By Ev Ehrlich
With a two-year budget deal offering “the first shoots of bipartisanship” in place, attention is being paid to what else can be grown in that garden. Infrastructure, immigration, and the opioid crisis are all on the list, but an even greater — and simpler — option is available — net neutrality.
It’s got all the necessary ingredients for success — a policy premise shared by all sides, a clear history of bipartisan cooperation, and the risk that, if we don’t act, extremists on either end of the spectrum will (at great cost).
First, neutrality rests on a widely shared premise. Everyone understands that the internet is the new town square — our first stop for news, culture, work or access to the government. It must be protected and kept free and open for all. No one — whether it’s a search engine, social media platform or internet provider — should be allowed to line their pockets by blocking or censoring internet traffic or manipulating the flow of data to choke off competition.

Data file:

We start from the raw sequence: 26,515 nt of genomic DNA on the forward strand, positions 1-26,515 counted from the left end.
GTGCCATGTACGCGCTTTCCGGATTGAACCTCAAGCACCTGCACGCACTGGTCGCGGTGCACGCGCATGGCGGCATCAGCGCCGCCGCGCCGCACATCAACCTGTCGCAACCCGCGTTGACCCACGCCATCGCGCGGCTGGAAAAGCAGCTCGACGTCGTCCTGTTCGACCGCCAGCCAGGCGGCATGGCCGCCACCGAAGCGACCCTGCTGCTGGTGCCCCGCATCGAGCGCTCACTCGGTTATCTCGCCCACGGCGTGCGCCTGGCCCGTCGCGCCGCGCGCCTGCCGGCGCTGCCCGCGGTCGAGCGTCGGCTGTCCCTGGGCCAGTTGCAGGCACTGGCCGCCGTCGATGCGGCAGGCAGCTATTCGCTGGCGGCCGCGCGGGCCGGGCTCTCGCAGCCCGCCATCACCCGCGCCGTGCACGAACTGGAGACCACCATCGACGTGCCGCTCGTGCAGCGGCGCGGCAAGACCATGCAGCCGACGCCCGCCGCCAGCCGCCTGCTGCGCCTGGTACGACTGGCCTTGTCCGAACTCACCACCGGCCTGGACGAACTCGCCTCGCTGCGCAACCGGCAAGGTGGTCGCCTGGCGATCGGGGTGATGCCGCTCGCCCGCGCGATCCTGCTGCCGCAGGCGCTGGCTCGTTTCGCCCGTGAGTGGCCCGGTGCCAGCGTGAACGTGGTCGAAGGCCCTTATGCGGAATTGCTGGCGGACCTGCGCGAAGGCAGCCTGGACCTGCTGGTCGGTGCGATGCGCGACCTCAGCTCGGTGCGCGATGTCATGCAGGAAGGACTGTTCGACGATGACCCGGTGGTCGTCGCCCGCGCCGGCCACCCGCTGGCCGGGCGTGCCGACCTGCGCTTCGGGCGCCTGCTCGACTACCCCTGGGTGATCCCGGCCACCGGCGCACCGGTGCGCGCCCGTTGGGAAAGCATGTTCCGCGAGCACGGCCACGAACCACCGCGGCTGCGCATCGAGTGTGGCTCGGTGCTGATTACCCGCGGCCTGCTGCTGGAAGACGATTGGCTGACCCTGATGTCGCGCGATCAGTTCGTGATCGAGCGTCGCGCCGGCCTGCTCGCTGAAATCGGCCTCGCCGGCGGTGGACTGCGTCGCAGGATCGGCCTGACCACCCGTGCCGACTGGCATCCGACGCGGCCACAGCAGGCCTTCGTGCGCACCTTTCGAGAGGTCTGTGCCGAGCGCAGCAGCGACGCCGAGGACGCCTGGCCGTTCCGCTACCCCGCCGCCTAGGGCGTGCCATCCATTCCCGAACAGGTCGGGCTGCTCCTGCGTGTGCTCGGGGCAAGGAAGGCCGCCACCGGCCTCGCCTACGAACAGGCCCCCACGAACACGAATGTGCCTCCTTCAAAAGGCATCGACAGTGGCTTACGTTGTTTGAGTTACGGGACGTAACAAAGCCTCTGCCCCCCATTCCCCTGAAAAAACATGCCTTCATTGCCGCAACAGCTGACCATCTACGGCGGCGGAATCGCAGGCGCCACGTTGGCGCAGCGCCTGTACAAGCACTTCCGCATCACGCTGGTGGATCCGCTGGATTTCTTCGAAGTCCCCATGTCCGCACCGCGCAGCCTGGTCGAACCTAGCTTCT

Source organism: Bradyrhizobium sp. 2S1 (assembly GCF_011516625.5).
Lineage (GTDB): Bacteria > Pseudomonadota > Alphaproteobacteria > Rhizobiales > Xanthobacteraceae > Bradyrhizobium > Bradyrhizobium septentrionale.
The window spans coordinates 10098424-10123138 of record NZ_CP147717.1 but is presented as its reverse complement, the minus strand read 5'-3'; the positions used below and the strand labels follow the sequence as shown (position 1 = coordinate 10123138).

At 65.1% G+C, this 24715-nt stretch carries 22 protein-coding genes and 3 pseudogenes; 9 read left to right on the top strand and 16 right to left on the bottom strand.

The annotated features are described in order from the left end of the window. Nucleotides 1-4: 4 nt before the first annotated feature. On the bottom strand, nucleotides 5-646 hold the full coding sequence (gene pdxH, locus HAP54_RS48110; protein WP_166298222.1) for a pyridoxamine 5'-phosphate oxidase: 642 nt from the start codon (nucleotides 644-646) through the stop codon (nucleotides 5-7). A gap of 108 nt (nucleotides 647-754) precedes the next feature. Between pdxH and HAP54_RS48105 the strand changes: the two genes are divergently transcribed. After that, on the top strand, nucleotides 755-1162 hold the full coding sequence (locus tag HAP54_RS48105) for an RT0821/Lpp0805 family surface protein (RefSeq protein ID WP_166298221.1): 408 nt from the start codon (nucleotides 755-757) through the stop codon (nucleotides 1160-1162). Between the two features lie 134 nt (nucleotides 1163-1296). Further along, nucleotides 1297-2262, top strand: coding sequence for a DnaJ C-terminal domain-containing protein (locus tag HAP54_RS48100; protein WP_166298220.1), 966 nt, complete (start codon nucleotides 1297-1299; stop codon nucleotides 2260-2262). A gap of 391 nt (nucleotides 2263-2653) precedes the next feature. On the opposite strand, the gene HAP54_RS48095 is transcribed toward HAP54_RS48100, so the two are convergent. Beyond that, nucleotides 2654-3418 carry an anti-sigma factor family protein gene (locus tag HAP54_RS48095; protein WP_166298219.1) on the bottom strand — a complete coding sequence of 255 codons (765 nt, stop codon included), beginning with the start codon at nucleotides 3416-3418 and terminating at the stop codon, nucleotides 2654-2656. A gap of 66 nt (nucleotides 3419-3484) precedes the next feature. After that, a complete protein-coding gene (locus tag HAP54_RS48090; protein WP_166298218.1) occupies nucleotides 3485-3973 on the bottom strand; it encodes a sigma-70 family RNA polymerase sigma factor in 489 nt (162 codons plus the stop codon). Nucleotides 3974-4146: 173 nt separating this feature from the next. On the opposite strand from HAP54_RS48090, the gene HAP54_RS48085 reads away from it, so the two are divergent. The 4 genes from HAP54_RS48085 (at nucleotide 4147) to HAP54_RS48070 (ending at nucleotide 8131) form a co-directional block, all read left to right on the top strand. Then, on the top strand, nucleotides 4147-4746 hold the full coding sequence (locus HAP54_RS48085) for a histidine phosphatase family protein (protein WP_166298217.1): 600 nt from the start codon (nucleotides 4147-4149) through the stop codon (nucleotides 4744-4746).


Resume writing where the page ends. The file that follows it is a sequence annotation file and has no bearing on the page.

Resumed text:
The problem isn’t that we disagree on that, but that we’re using the wrong tools to address it. Administrations of both parties have tried to use the FCC’s regulatory authority to make this principle real, but court challenges, administration transitions, and rapid technological change all undermine the rules they come up with.